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No one in NHL history wore the 'C' as long as Steve Yzerman. He was captain of the Red Wings for 20 years, taking the helm as a 21-year-old in 1986, and led Detroit to three Stanley Cup titles. As an 18-year-old he scored 39 goals and 87 points in his first year. He went on to score 692 goals, 1,063 assists and 1,755 points in 1,514 NHL games. He retired after the 2005-06 season, and his number 19 was retired. Along with three other undisputed greats, Brett Hull, Luc Robitaille and Brian Leetch, he entered the Hall of Fame in 2009, the first year of eligibility for all four. He went on to a continuing and successful career as general manager of the Tampa Bay Lightning, as well as GM for the Olympic gold medal winning Canadian men's team in 2014.

 

All Things Yzerman

Wikipedia

 
Jeremy Roenick as a Shark

My first knowledge of Jeremy Roenick was when he joined the Phoenix Coyotes, which was my favorite team at the time.

I was fortunate enough to attend a Phoenix game, and saw JR deliver one of those hits that makes the recipient suggest that the coach send someone else out next time Roenick is on the ice.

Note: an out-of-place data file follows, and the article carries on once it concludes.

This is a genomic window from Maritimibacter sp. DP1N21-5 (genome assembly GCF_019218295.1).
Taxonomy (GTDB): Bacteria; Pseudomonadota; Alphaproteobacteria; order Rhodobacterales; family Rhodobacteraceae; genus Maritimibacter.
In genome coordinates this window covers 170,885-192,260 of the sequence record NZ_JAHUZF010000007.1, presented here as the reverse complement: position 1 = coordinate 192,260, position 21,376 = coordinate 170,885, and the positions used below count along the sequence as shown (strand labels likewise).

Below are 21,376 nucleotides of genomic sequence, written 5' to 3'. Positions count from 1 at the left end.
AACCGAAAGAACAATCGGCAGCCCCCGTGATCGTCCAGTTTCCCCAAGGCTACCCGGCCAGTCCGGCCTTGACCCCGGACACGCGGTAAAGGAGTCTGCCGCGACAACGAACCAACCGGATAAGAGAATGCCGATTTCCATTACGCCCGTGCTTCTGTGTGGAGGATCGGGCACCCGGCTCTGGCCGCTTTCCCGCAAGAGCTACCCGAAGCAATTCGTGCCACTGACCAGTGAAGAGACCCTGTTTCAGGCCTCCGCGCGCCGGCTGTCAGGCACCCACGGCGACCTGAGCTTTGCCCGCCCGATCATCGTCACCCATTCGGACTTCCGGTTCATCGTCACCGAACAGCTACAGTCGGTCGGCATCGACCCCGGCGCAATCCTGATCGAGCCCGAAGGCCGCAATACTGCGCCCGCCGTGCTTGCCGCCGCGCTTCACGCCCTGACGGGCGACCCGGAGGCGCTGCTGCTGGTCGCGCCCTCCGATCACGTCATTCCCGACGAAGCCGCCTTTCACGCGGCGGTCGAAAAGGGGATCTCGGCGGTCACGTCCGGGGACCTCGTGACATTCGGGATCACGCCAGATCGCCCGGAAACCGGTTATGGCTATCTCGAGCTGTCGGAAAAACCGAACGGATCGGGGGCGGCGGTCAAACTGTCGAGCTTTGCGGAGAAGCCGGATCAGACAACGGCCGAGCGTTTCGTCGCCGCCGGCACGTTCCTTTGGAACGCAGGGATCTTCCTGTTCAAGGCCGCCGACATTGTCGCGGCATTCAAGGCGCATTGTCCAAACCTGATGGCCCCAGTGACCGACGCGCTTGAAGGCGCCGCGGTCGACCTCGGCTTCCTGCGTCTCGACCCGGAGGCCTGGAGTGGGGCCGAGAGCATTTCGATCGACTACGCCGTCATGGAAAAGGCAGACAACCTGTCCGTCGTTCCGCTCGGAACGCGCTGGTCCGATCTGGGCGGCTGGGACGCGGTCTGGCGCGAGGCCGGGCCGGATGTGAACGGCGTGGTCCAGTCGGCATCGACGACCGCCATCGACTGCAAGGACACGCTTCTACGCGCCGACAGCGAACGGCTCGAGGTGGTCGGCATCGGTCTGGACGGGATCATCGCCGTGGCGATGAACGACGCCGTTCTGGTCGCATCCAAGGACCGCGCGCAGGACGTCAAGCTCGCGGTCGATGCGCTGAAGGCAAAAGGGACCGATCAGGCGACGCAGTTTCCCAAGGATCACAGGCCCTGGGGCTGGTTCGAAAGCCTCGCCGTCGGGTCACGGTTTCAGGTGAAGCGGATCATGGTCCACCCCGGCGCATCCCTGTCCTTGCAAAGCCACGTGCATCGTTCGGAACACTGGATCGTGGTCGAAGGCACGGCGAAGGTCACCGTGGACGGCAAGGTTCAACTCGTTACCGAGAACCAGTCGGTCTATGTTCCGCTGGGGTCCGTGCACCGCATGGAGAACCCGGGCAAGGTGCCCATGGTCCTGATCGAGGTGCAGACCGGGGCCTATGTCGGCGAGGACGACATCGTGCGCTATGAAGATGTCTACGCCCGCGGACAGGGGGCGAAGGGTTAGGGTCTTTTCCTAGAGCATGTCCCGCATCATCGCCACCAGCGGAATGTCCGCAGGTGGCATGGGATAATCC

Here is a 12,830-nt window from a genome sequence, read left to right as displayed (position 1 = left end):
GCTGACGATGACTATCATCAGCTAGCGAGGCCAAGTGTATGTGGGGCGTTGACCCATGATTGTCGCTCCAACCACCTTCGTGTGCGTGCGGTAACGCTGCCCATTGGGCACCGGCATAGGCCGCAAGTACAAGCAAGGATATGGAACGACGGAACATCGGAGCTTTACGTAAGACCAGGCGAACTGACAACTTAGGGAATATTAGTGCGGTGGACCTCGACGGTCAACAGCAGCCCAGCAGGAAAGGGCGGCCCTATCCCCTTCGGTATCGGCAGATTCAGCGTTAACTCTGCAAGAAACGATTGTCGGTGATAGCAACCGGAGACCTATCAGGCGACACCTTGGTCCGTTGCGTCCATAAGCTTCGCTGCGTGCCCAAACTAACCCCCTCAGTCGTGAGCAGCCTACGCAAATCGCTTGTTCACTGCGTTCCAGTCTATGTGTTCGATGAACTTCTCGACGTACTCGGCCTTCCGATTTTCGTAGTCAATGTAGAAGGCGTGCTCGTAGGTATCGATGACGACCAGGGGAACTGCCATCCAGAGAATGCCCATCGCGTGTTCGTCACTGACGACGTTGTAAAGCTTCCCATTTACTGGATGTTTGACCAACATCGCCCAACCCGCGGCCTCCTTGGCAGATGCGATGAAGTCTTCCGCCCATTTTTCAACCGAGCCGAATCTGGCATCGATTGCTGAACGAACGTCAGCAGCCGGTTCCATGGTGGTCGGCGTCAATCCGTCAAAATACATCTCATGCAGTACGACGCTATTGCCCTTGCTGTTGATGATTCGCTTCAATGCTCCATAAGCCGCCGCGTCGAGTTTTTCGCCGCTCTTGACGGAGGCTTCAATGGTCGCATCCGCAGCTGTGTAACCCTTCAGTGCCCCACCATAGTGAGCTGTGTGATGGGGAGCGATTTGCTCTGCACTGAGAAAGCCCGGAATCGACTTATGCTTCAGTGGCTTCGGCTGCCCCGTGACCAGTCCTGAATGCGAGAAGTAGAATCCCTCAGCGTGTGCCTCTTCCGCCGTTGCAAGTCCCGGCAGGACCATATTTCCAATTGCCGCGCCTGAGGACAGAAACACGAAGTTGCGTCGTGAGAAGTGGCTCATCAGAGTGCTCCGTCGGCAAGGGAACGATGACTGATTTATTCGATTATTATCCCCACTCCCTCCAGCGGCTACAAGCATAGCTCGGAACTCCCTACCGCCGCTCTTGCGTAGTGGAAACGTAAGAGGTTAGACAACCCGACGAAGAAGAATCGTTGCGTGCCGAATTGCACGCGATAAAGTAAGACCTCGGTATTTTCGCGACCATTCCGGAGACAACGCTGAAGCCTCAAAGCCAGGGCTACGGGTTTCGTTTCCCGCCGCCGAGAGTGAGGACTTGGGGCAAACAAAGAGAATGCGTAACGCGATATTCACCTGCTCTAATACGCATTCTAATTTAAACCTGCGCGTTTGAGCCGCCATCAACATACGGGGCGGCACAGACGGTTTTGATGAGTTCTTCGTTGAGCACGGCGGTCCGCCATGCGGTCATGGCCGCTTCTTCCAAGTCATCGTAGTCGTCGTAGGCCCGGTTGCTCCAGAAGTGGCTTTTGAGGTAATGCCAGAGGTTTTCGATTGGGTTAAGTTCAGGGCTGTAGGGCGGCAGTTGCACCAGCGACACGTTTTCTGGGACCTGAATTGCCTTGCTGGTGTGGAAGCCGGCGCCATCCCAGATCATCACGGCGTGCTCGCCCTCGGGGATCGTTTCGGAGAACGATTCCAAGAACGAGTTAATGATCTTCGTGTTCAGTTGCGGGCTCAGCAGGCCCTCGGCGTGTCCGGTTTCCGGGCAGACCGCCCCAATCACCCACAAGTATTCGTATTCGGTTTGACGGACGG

I followed his career as he moved to Philadelphia, L.A., and back to Phoenix, so I was delighted when he signed with San Jose (my permanent favorite), where I got to see him a couple more times. I realize that he made his first big impact in Chicago, where he had a 53 goal season in 1991-92, but I'm glad he retired as a Shark.

Never shy in expressing his opinions, JR backed up his mouth with passion on the ice, finishing his career with 513 regular season goals and 1216 points, plus 53 and 122 in the playoffs. His 1578 penalty minutes in 1517 games also attest to the meaning of "JR hockey." He continues to share his opinions as a broadcaster.

He was born on January 17, 1970 in Boston, and was drafted eighth overall in 1988, after leading Thayer Academy to a high school championship, and skating for the US in the World Junior Championships that year.

JR's Web Site

JR on Wikipedia

JR's Stats

A tribute in Chicago

Although he became one of those players who "unretired," returning to the NHL to play with Philadelphia, Boston, Dallas and New Jersey, he will no doubt hang up the skates some time in the next four or five years, so we're leaving him on this page.

Born in the Czech Republic, Jaromir Jagr showed flashes of brilliance early in his career, skating alongside Lemieux in the Penguins’ Stanley Cup victories. Named captain of the club in 1998-99, he emerged as a solid leader, winning the Art Ross trophy for the most points in the regular season. He also captured the most valuable player award, as well as what many players feel is the most meaningful trophy of all, the Lester Pearson Award, player of the year as determined by vote of his fellow NHL players. In 1999-2000 he again captured the Ross, and entering the 2000-01 season was acknowledged by The Hockey News as the world's best.